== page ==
A Phoenix nun has been "automatically excommunicated" for recommending an abortion to save the life of a woman, raising the question of how much the Church hierarchy really cares about women's lives.
According to the AP, Sister Margaret McBride was on the ethics panel of a Catholic hospital, which last year heard the case of a woman who was 11 weeks pregnant. The woman had pulmonary hypertension, and her pregnancy "carried a nearly certain risk of death." A letter from the chair of the hospital's board says, "If there had been a way to save the pregnancy and still prevent the death of the mother, we would have done it. We are convinced there was not." Given this, the ethics panel recommended an abortion.
Michael Clancy of the Arizona Republic writes that as a result of this recommendation, McBride has been transferred in the last few weeks from her former administrative role "to another position in the hospital to focus on a number of new strategic initiatives." She has also been "automatically excommunicated" from the Catholic Church. Says Bishop Thomas J. Olmsted, head of the Phoenix archdiocese,
I am gravely concerned by the fact that an abortion was performed several months ago in a Catholic hospital in this diocese. I am further concerned by the hospital's statement that the termination of a human life was necessary to treat the mother's underlying medical condition.
An unborn child is not a disease. While medical professionals should certainly try to save a pregnant mother's life, the means by which they do it can never be by directly killing her unborn child. The end does not justify the means.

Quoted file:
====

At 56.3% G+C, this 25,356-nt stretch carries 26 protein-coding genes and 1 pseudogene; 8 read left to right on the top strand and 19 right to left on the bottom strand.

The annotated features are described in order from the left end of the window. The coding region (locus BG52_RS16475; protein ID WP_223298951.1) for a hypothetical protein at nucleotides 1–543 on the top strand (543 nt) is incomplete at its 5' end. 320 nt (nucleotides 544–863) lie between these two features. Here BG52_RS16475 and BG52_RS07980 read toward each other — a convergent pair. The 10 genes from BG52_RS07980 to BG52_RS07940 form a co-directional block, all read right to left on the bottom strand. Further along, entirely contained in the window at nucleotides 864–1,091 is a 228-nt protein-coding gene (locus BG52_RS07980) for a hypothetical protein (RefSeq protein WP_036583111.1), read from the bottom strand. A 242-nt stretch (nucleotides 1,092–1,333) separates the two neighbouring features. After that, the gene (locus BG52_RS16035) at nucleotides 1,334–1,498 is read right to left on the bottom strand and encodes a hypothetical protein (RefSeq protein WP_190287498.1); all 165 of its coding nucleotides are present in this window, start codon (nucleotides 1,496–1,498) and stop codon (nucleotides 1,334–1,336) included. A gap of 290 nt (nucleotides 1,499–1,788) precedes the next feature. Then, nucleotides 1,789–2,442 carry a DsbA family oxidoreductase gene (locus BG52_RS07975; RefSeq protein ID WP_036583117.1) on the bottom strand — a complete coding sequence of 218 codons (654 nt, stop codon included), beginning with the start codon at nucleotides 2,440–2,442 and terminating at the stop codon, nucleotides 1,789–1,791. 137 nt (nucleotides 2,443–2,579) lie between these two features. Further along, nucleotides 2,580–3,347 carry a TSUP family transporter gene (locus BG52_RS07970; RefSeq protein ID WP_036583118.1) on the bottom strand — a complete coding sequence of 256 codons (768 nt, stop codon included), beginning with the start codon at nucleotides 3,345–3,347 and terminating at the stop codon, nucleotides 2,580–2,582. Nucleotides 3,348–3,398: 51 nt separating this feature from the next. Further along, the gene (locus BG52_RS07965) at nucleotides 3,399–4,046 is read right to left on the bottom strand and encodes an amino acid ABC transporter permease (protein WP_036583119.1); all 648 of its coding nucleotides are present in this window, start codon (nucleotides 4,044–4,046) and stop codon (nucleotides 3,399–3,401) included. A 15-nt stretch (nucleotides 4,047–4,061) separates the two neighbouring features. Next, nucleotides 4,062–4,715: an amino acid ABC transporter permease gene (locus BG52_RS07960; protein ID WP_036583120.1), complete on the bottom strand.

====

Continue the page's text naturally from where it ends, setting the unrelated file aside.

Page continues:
The "unborn child is not a disease" comment seems especially irrelevant, since pulmonary hypertension certainly is a disease — and one that, in this case, seemed likely to kill both mother and fetus. Clancy asked James J. Walter, a bioethicist at a Catholic university, "if the church position prefers the mother and child to die, rather than sparing the life of one of them" — Walter only answered that "the hope is that both would survive." But the pregnant woman in Phoenix needed help, not hope — and McBride was punished for allowing her to get it.
This isn't the first time the Church has moved against those who support women's rights. Back in 1996, a Nebraska bishop ordered all Catholics in his diocese to quit organizations like Planned Parenthood and Catholics for a Free Choice, or face excommunication. And in April, three Catholic women's orders in Washington state learned they were being investigated by the Vatican as part of a follow-up to "complaints of feminism and activism." According to Sister Joyce Cox, a delegate of the Seattle Archbishop, such investigations usually happen "because there is something of great concern, or some place of scandal or not having integrity to the origins of our life." But Cox says the Washington orders, which run a women's halfway house and work against human trafficking, have done nothing wrong. Whatever the case, when "feminism" is an offense worth investigating, and a woman's impending death isn't reason enough to terminate a pregnancy, it's clear that Church officials have a lot to learn about women's equality.
Hospital Nun Rebuked For Allowing Abortion [AP, via MSNBC]
Wash. Nuns Investigated By Vatican [KUOW, via BoingBoing]
Nun At St. Joseph's Hospital Rebuked Over Abortion To Save Woman [Arizona Central]
Related: Some Catholics In Nebraska Face Excommunication Order [NYT]